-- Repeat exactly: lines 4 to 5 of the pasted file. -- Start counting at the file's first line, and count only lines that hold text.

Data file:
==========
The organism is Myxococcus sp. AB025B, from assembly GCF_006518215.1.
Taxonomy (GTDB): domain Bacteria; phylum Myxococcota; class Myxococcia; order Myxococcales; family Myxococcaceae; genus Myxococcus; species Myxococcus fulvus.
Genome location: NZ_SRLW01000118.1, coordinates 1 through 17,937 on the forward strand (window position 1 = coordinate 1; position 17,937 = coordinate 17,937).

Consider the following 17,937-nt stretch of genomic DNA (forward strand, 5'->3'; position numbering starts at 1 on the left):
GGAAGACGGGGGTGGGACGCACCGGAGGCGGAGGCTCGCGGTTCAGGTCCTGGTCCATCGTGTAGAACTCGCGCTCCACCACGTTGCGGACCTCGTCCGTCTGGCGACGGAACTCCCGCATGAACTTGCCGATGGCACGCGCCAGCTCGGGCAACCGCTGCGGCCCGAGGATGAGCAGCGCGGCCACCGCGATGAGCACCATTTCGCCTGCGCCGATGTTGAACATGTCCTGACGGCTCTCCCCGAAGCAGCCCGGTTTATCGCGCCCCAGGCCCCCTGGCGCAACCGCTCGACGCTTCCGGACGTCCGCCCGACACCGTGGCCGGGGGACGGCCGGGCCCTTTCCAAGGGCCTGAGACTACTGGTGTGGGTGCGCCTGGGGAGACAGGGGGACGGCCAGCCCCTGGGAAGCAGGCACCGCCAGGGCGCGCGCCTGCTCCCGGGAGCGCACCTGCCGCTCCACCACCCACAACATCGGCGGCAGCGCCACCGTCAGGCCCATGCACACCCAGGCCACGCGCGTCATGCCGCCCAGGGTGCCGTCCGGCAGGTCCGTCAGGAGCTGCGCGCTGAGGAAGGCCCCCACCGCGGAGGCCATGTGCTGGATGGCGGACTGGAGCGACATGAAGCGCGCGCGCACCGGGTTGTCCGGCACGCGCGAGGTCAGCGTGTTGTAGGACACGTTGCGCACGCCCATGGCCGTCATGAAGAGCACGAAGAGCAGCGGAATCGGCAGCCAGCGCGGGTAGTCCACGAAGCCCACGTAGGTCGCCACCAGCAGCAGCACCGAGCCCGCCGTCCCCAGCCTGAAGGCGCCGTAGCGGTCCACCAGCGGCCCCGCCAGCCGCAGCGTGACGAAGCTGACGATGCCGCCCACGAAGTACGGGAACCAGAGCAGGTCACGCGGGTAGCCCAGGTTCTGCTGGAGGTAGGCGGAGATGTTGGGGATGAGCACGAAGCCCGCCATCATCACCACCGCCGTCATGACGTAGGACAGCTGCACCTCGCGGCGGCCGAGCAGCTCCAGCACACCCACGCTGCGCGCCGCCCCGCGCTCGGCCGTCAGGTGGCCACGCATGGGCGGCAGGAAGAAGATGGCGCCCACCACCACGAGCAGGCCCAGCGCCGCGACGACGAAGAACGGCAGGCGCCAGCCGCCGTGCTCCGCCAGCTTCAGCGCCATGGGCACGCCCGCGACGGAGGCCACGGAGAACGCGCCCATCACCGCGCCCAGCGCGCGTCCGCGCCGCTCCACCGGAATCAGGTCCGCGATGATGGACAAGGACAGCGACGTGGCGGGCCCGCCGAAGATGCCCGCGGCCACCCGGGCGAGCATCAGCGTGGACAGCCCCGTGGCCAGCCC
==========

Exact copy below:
Consider the following 17,937-nt stretch of genomic DNA (forward strand, 5'->3'; position numbering starts at 1 on the left):
GGAAGACGGGGGTGGGACGCACCGGAGGCGGAGGCTCGCGGTTCAGGTCCTGGTCCATCGTGTAGAACTCGCGCTCCACCACGTTGCGGACCTCGTCCGTCTGGCGACGGAACTCCCGCATGAACTTGCCGATGGCACGCGCCAGCTCGGGCAACCGCTGCGGCCCGAGGATGAGCAGCGCGGCCACCGCGATGAGCACCATTTCGCCTGCGCCGATGTTGAACATGTCCTGACGGCTCTCCCCGAAGCAGCCCGGTTTATCGCGCCCCAGGCCCCCTGGCGCAACCGCTCGACGCTTCCGGACGTCCGCCCGACACCGTGGCCGGGGGACGGCCGGGCCCTTTCCAAGGGCCTGAGACTACTGGTGTGGGTGCGCCTGGGGAGACAGGGGGACGGCCAGCCCCTGGGAAGCAGGCACCGCCAGGGCGCGCGCCTGCTCCCGGGAGCGCACCTGCCGCTCCACCACCCACAACATCGGCGGCAGCGCCACCGTCAGGCCCATGCACACCCAGGCCACGCGCGTCATGCCGCCCAGGGTGCCGTCCGGCAGGTCCGTCAGGAGCTGCGCGCTGAGGAAGGCCCCCACCGCGGAGGCCATGTGCTGGATGGCGGACTGGAGCGACATGAAGCGCGCGCGCACCGGGTTGTCCGGCACGCGCGAGGTCAGCGTGTTGTAGGACACGTTGCGCACGCCCATGGCCGTCATGAAGAGCACGAAGAGCAGCGGAATCGGCAGCCAGCGCGGGTAGTCCACGAAGCCCACGTAGGTCGCCACCAGCAGCAGCACCGAGCCCGCCGTCCCCAGCCTGAAGGCGCCGTAGCGGTCCACCAGCGGCCCCGCCAGCCGCAGCGTGACGAAGCTGACGATGCCGCCCACGAAGTACGGGAACCAGAGCAGGTCACGCGGGTAGCCCAGGTTCTGCTGGAGGTAGGCGGAGATGTTGGGGATGAGCACGAAGCCCGCCATCATCACCACCGCCGTCATGACGTAGGACAGCTGCACCTCGCGGCGGCCGAGCAGCTCCAGCACACCCACGCTGCGCGCCGCCCCGCGCTCGGCCGTCAGGTGGCCACGCATGGGCGGCAGGAAGAAGATGGCGCCCACCACCACGAGCAGGCCCAGCGCCGCGACGACGAAGAACGGCAGGCGCCAGCCGCCGTGCTCCGCCAGCTTCAGCGCCATGGGCACGCCCGCGACGGAGGCCACGGAGAACGCGCCCATCACCGCGCCCAGCGCGCGTCCGCGCCGCTCCACCGGAATCAGGTCCGCGATGATGGACAAGGACAGCGACGTGGCGGGCCCGCCGAAGATGCCCGCGGCCACCCGGGCGAGCATCAGCGTGGACAGCCCCGTGGCCAGCCC